|Noxious weed- Canada Thistle|
Summer’s heat brings many things, both good and bad. The snow melts, opening up the high country for hiking, the flowers bloom, the birds sing and make nests, the pine pollen flies, the mosquitoes bite, and the noxious weeds begin to show themselves.
Noxious weeds are defined by the state, and are alien (not native) plants that cause problems for agriculture and ecosystems. Because they arrive in this country without the insects and diseases that help keep them in check in their country of origin, they have a competitive advantage over our native plants, and can cause species extinction on both local and global scales.
Here are some of the top misconceptions about noxious weeds I’ve heard:
1. “Noxious weeds are medicinal plants.” A particularly pernicious misconception around here is the confusion between Musk thistle (Carduus nutans), which is a noxious weed with no medicinal properties, with Milk thistle/Blessed thistle (Silybum marianum), a plant that has been used medicinally for centuries, but does NOT grow wild around here. Scentless chamomile has none of the properties of Roman or German chamomiles. It is important to be careful about which plants we actually have. For one thing, the person who collects musk thistle will be disappointed by its lack of liver-protecting qualities. For another, it is imperative that we correctly identify any plants we intend to control (there are also native thistles that should be protected). Granted, there are some noxious weeds with medicinal properties (St. Johnswort, mullein, tansy, chicory, wild caraway, and burdock), but they are small percentage of the rest of the state noxious weeds with no medicinal purposes. Further, most of the ones I mentioned are on “list C” of the noxious weed list, which means that they are widespread overall, and less efforts are put towards their control. These weeds will likely be around in perpetuity for anyone to wildcraft, and I encourage people to harvest as much of them as they like (just please pull the roots, too, and make sure the weeds have not been treated with an herbicide).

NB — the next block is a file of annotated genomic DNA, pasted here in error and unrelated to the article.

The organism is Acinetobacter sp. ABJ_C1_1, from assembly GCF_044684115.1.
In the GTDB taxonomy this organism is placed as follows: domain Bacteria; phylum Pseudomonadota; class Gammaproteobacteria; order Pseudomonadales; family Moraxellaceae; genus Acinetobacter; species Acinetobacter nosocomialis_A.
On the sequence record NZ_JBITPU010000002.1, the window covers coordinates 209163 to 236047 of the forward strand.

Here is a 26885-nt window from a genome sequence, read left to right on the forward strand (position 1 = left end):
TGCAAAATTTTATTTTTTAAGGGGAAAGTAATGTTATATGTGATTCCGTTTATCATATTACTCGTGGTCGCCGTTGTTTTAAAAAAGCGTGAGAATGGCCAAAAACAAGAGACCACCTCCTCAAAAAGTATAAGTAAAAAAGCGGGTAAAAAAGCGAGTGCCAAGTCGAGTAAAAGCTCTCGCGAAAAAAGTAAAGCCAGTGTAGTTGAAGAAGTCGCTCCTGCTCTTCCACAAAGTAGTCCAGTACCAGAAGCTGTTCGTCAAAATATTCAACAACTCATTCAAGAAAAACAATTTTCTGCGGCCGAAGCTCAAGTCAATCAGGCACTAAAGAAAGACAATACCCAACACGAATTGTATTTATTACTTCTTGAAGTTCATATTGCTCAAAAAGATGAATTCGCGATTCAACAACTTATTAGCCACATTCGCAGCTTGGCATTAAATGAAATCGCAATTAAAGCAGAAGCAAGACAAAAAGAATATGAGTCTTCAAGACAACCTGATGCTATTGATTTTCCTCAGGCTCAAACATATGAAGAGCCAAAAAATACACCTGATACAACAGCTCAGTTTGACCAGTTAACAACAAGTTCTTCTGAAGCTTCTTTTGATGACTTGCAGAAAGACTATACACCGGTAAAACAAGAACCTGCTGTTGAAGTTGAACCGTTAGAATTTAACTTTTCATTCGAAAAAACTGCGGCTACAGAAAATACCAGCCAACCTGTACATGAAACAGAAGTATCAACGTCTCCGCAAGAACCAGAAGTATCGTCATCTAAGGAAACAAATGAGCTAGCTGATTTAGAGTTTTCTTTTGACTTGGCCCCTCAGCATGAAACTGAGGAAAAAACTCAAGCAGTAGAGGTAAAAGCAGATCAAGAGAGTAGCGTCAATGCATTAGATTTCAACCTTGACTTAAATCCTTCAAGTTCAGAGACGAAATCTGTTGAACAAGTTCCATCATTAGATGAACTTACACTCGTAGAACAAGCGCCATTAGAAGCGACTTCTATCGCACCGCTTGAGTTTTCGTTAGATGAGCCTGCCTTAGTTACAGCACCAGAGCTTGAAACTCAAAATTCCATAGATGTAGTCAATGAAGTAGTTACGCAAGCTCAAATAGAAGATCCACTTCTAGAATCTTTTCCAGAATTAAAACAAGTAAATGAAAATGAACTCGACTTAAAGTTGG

|Noxious weed- Mullein|
2. Noxious weeds somehow ‘heal’ the land.” I believe this myth has its origins in permaculture, and there is quite a rift in the permaculture community about noxious and invasive plants. While noxious weeds do get a foothold in disturbed and bare land, they can also quickly invade intact ecosystems, reducing biodiversity and changing ecosystem function. We have plenty of native plants that, were there no noxious weeds to get there first, would fill in the bare spots and do a far more effective job. These are called “pioneer species,” and bee plant, gumweed, tansy aster, scorpionweed, and some grasses are examples. Unlike noxious weeds, these pioneer species often act as ‘nurse plants’, harboring and protecting seedlings of longer-lived later successional plants.
3. “We cause more harm treating weeds than leaving them alone.” Noxious weeds grow rapidly (8-12% per year or more), and reduce biodiversity. Where oxeye daisy, Canada thistle, leafy spurge, and the knapweeds grow, few of our native flowers can make it. And native plants are what support our native pollinators – if we want to protect these critical species, we need to preserve the plants that support them. We must also consider the birds, elk, rabbits, deer, etc, that all depend on native plants. Weeds can be controlled by pulling, sometimes by biocontrol, and with herbicides. I know herbicides get a bad press, but I have visited many sites where the noxious weeds were controlled with herbicides, and I have seen firsthand the return of diversity and a flourishing ecosystem. Yes, herbicides must be used judiciously and strictly according to label, but they can be a very effective tool, especially when there are too many weeds to control by hand, or the weeds have deep root systems.
|Noxious weed- Oxeye daisy|